What California Can Teach Harvard

A group of Asian-Americans is suing Harvard with backing from the U.S. Department of Justice, which filed papers stating: “The record evidence demonstrates that Harvard’s race-based admissions process significantly disadvantages Asian-American applicants compared to applicants of other racial groups — including both white applicants and applicants from other racial minority groups.” This is a rare case where California policy could provide positive guidance. 

The back story here is the dogma that all institutions must precisely reflect the racial or ethnic diversity of the wider population. If they do not, the reason must be deliberate discrimination and the only remedy is government action, namely, racial and ethnic preferences. This dogma ignores personal differences, effort, and choice and proclaims some groups “overrepresented.” On this basis, the University of California discriminated against Asians, a group that had suffered decades of official discrimination in California. 

Enter the California Civil Rights Initiative, Proposition 209 on the November 1996 ballot: “The state shall not discriminate against, or grant preferential treatment to, any individual or group on the basis of race, sex, color, ethnicity, or national origin in the operation of public employment, public education, or public contracting.” Administrators and politicians attacked it in apocalyptic terms, but California voters approved it 54 to 46 percent. The disaster the preference forces predicted never came about.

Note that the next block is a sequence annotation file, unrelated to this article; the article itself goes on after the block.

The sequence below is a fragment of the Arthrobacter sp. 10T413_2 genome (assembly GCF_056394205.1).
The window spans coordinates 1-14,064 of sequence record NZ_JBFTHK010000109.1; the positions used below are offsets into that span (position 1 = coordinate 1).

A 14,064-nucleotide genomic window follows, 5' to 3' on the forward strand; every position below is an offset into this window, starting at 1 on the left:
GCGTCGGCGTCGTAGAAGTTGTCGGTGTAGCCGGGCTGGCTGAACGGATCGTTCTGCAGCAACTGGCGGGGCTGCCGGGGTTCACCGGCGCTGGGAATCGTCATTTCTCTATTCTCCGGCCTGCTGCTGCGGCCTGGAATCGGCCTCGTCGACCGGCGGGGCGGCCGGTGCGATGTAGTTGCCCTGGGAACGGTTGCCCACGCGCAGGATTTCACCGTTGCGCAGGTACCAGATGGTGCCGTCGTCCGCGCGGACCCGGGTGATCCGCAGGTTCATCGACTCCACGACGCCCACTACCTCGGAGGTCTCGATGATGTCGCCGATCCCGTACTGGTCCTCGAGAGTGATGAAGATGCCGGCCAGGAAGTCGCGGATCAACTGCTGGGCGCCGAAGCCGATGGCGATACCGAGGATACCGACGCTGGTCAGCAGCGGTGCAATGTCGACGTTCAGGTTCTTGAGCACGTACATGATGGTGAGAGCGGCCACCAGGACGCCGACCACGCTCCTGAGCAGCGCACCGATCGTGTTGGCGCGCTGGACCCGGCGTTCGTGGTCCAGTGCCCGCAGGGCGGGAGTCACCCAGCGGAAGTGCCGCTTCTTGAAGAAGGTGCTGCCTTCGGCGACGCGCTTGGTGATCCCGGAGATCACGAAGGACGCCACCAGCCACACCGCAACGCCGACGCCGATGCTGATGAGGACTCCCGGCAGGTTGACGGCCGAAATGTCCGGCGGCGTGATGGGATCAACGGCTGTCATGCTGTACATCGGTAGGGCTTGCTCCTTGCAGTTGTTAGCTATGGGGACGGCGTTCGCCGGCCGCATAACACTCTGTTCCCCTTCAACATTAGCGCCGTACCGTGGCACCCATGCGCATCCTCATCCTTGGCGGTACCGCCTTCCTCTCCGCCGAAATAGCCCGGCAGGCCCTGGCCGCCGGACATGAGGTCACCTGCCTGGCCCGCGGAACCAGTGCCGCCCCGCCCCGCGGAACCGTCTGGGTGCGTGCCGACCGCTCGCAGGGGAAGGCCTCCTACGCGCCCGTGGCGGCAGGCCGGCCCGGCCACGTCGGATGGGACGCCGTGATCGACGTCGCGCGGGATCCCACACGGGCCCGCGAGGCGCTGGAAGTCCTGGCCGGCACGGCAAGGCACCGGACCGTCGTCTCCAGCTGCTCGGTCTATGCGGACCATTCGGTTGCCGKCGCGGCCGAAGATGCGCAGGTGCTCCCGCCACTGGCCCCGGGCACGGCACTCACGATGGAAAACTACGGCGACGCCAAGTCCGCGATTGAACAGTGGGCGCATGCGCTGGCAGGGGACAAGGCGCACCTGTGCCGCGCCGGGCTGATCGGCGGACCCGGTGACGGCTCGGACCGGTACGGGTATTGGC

As Thomas Sowell noted in Intellectuals and Race, declines in minority enrollment at UCLA and Berkeley have been offset by increases at other UC campuses. More important, the number of African-American and Hispanic students graduating from the UC system has gone up, including a 55 percent increase in those graduating in four years with a GPA of 3.5 or higher.

Proposition 209 did not mean the end of “affirmative action.” Universities could still help disadvantaged students on an economic basis, but they could not discriminate on the basis of race and ethnicity, as Asian students claim Harvard is doing. UC Davis Medical School likewise discriminated against Allan Bakke by rejecting him in favor of lesser-qualified minority candidates. In 1978, the U.S. Supreme Court ruled 5-4 in Bakke’s favor.


K. Lloyd Billingsley is a Policy Fellow at the Independent Institute and a columnist at The Daily Caller.

More Evidence of FDR’s Hostility Toward Free Speech